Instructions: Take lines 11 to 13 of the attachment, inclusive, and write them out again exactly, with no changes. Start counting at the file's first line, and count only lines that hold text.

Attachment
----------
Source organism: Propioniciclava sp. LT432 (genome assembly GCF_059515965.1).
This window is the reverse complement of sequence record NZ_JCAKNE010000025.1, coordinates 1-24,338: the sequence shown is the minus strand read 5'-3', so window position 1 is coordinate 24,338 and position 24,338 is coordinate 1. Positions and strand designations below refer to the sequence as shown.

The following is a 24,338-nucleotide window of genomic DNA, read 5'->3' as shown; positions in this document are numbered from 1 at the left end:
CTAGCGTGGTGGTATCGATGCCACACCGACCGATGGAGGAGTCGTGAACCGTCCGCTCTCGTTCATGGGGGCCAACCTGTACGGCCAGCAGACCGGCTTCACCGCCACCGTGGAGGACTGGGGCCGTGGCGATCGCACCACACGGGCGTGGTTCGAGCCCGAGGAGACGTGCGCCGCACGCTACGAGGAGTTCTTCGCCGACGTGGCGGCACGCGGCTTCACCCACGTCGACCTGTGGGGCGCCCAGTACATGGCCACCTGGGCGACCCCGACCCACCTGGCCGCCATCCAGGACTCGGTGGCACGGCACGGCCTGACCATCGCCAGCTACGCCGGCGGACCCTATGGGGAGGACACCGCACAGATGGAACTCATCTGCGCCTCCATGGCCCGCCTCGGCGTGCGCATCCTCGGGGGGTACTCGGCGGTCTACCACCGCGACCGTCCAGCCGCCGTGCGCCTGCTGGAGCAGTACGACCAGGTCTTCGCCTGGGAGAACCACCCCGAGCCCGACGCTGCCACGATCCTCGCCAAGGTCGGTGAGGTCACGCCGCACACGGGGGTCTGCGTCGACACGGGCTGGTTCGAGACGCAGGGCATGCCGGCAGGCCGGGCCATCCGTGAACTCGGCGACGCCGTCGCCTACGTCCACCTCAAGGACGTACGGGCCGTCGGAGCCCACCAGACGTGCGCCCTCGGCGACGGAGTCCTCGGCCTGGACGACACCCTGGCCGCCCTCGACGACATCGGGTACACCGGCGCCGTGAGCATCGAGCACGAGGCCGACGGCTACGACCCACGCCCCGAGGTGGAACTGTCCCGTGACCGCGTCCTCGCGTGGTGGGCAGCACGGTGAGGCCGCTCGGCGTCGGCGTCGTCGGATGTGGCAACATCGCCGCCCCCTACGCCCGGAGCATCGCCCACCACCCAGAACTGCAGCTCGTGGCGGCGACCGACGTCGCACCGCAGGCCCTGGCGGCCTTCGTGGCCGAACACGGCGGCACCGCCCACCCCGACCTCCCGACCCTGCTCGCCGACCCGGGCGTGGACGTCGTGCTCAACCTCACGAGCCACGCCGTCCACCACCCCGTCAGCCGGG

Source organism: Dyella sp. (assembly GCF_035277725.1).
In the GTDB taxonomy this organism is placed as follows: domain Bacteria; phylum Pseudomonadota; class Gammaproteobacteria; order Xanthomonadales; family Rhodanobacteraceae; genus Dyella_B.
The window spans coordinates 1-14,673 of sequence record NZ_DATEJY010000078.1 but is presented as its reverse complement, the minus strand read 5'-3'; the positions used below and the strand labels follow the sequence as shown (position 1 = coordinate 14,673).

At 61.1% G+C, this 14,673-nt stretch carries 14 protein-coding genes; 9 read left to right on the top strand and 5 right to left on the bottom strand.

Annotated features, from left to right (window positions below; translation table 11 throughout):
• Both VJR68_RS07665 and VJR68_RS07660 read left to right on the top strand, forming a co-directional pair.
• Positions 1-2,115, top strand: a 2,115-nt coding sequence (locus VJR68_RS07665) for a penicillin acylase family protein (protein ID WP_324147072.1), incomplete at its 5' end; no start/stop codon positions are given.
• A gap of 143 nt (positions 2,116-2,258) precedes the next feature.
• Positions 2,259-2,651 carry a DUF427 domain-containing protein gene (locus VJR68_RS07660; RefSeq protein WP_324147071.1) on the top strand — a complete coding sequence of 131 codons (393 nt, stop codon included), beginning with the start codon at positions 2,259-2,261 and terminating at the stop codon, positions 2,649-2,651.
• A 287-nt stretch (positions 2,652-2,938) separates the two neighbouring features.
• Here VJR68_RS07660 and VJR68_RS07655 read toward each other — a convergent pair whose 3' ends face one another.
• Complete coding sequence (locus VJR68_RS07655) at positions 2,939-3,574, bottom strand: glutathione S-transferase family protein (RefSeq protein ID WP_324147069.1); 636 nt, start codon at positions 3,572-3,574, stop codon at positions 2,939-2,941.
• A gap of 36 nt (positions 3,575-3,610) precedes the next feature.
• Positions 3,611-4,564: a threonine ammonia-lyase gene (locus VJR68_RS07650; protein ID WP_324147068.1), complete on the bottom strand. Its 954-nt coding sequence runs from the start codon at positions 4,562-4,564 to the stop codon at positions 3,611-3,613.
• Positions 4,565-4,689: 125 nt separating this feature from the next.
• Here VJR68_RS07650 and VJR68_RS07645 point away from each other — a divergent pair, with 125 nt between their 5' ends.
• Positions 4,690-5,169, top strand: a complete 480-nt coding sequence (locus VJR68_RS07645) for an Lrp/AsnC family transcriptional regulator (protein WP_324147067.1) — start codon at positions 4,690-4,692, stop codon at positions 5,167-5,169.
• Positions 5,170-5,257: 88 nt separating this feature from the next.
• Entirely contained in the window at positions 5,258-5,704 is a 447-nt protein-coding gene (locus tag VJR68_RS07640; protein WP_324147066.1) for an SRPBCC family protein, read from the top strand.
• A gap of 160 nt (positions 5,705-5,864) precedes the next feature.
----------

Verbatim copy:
• Positions 1-2,115, top strand: a 2,115-nt coding sequence (locus VJR68_RS07665) for a penicillin acylase family protein (protein ID WP_324147072.1), incomplete at its 5' end; no start/stop codon positions are given.
• A gap of 143 nt (positions 2,116-2,258) precedes the next feature.
• Positions 2,259-2,651 carry a DUF427 domain-containing protein gene (locus VJR68_RS07660; RefSeq protein WP_324147071.1) on the top strand — a complete coding sequence of 131 codons (393 nt, stop codon included), beginning with the start codon at positions 2,259-2,261 and terminating at the stop codon, positions 2,649-2,651.